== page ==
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The Green Dealership

Lucas Deal July 22, 2012

There are a number of ways to make your dealership energy efficient.

By Denise L. Rondini, Executive Editor

drondini@randallreilly.com

These days you can’t escape the emphasis on green and sustainability. It’s no longer something reserved for environmental extremists. Everyone seems to have recognized if not the need to conserve resources the value of doing so.

“As we continue with new dealership construction we are aggressively working on green sustainability,” says Jim Krzmarzick, manager – network expansion for Navistar.

Michael Rawlins, general manager of Schow’s Inc., decided to make his dealership’s new location in Salt Lake City green after reading an article on environmental stewardship that appeared in the October 2010 issue of Successful Dealer.

“The interesting thing to me was that some of the changes we were making really were not costing us any more money. A lot of it was just having a different mind frame when looking at what to do.”

After doing some research, Rawlins made the decision to choose as many recyclable, reusable products as possible. Then he upgraded the insulation, putting R19 in the walls and R30 in the roof. “We also upgraded windows to energy-efficient thermal windows with good insulation around them.”

Low-energy annealed glass allows more sunlight to enter during the winter months and blocks sunlight to reduce heat build-up during the summer, according to Jon Leonard, sales representative at Leonard Bus Sales.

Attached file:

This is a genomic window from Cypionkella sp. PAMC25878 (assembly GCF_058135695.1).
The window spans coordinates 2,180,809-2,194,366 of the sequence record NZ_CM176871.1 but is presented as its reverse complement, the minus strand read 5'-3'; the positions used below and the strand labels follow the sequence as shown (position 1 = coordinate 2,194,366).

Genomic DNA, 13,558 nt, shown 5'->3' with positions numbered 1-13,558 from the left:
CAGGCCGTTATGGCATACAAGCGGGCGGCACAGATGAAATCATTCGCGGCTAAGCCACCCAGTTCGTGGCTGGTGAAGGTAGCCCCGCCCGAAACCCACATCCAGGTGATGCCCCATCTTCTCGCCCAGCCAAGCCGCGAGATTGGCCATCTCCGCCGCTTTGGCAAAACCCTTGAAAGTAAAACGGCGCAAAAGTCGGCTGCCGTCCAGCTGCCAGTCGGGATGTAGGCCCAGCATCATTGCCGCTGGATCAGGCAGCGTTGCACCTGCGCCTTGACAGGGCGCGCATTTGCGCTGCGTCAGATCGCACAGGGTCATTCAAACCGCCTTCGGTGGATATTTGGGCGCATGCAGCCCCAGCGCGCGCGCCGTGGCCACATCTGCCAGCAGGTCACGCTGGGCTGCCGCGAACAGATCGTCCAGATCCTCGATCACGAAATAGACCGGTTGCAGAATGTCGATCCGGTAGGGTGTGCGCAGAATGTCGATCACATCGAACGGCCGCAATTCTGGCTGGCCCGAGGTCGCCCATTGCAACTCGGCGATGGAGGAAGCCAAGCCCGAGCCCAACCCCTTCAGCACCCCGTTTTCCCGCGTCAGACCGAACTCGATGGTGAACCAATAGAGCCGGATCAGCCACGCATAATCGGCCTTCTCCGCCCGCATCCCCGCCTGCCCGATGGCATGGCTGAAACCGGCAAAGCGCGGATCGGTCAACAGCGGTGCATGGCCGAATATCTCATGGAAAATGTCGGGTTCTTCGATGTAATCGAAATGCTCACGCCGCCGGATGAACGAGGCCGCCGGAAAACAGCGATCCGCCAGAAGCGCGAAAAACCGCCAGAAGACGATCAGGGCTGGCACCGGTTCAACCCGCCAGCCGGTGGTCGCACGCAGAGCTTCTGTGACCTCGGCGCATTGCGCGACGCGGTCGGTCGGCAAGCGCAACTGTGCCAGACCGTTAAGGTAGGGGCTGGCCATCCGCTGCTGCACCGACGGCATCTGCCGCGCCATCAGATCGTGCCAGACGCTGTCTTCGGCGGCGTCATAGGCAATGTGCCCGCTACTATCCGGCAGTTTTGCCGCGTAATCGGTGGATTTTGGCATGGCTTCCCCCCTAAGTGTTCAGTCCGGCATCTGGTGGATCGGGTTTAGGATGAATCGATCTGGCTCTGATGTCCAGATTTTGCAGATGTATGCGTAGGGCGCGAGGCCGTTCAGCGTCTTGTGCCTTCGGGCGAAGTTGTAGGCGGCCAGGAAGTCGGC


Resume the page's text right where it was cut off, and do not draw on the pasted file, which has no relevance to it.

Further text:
“Dealers also are trying to take every possible advantage of natural light, which largely has been overlooked in the past,” Krzmarzick says. Dealers are finding that translucent shop doors, multiple skylights and more glass overall provide a much brighter dealership and have a good payback time.

Polished concrete floors, which need fewer chemicals to clean, also are becoming popular in many dealerships. Dealers who are concerned about the comfort of their customers can use rubber mats or rugs in areas where customer might be standing.

Concrete floors lend themselves to in-floor shop heating, which is becoming increasingly popular. “It makes a lot of sense,” Krzmarzick says. “The key is you need to just keep the bottom five or six feet warm versus the waste of a furnace pushing air down from above.”

Rawlins chose this option for his new dealership. “We opted out of using individual hanging heaters and chose a radiant heating system which is really quite good because it heats items in the shop not just the air,” he says.

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